Previously, the Izium-Balakley group should level the front, occurring Gusarovka and Petrovskoye, and then capture Grushevakha and Velikaya Kamyshevakha with converging strikes from the north and northeast. After that, the attacking Russian forces will move to Barvenkovo, from where they will move to capture Aleksandrovka on the river. Samara. Thus, the way to the western regions of Sloviansk and Kramatorsk will be opened - with simultaneous attacks from Izyum and Liman, this situation will create a serious burden on the defending Ukrainian troops. In the future, if there are sufficient resources in manpower and equipment, it is possible to develop a Russian offensive to Dobropol and Pokrovsk to connect with the Maryinsky-Novoselkovsky group of troops. Thus, the maneuver of the 5th Cavalry Corps and the 57th Army of January 1942 will be repeated.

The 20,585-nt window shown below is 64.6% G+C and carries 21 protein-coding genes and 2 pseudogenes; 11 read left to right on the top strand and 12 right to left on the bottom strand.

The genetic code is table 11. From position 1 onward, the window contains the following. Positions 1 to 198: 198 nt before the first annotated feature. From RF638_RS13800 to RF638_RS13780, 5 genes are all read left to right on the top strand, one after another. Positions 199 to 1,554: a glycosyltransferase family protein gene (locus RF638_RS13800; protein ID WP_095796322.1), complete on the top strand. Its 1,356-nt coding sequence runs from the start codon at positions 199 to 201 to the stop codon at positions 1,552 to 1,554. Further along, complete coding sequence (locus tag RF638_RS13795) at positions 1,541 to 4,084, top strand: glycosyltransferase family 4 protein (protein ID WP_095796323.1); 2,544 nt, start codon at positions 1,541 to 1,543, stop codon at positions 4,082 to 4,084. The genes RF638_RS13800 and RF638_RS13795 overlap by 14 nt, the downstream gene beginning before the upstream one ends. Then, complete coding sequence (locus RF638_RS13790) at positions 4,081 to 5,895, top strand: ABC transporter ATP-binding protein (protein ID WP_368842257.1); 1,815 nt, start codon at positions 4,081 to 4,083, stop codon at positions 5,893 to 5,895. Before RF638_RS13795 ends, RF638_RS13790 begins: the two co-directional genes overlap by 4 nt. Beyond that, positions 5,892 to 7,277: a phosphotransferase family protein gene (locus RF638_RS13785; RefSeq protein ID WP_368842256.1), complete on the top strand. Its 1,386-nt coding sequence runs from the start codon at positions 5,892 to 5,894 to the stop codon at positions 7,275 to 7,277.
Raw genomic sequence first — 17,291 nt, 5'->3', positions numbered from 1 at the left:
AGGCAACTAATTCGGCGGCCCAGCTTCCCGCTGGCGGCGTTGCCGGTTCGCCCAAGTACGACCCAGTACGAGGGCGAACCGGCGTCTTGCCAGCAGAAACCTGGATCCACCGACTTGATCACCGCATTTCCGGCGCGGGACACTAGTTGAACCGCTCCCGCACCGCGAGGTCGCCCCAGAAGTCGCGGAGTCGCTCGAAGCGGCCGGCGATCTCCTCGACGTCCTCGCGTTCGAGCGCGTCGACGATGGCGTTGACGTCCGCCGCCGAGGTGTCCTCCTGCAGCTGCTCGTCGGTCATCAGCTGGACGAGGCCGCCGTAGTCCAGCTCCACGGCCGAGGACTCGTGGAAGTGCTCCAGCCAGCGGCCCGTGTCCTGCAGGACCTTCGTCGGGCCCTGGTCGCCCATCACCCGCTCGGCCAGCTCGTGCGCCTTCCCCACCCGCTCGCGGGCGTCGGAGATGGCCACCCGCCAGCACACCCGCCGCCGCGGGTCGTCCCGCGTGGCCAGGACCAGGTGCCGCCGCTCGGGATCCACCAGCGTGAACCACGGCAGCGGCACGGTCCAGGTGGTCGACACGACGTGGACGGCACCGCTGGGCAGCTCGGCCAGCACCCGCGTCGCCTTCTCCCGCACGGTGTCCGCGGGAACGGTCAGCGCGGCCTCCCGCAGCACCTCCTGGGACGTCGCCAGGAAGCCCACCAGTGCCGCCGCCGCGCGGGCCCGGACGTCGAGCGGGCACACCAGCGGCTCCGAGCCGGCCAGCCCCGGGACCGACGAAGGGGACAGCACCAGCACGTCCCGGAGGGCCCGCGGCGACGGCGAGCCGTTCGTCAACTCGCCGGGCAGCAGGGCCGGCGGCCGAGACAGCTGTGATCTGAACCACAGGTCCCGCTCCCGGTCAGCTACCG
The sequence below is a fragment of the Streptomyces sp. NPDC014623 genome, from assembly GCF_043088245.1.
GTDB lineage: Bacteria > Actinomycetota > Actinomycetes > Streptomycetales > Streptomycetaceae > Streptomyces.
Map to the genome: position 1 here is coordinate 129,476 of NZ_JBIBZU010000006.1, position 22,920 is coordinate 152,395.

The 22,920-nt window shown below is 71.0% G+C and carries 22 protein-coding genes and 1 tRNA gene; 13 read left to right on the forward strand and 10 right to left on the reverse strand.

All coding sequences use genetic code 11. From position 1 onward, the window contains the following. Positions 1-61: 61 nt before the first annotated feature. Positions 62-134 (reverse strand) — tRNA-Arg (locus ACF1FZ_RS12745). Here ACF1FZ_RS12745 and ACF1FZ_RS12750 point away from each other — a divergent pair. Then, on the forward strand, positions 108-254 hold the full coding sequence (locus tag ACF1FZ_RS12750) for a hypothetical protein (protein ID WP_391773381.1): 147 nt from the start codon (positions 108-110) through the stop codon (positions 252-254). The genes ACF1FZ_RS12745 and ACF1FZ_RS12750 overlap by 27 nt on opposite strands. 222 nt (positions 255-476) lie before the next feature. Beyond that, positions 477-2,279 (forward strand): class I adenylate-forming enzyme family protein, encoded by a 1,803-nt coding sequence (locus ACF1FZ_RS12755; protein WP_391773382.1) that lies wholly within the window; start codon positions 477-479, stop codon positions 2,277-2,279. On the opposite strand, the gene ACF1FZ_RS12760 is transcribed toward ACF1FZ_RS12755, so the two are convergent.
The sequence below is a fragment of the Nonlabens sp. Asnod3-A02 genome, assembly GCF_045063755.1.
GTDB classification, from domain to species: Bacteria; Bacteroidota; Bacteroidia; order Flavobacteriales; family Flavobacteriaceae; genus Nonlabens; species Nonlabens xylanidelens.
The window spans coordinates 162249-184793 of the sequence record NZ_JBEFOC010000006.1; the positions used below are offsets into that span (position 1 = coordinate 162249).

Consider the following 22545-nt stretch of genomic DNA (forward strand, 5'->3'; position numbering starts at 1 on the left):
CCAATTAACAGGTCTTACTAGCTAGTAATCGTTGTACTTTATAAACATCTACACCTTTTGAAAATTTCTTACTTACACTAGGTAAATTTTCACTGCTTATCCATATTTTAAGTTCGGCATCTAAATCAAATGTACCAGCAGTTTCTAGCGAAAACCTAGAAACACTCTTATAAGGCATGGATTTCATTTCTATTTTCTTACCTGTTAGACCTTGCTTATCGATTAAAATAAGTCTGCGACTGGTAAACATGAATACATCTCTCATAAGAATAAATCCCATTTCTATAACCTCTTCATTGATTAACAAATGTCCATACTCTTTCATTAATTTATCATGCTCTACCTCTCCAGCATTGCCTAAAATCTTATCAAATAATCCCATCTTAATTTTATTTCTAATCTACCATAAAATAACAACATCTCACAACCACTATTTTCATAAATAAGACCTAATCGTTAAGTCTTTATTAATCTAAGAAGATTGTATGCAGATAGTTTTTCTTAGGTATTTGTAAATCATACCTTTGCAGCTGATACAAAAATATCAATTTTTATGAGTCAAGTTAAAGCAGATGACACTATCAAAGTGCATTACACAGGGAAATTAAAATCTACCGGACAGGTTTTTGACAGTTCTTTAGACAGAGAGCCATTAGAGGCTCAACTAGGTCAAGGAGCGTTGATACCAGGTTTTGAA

The question remains whether Russian units will advance from Balakliya to Zmeiniy. The idea of gaining control over the junction of the front in the area of the Gomolshan forests looks very attractive, but there is a high probability that Ukrainian troops, like the Germans in 1942, made this sector impregnable. Therefore, its assault will lead to a significant weakening of the offensive abilities of Russian units. The possibility of catching Lozova's by Izyum-Balakley group is also questionable, as the 6th Army and the 6th Cavalry Corps did in January 1942 - the operational lines of the offensive of Russian units pose a limited threat to the city, the rear of which, in addition, is guaranteed by communication with Pavlograd.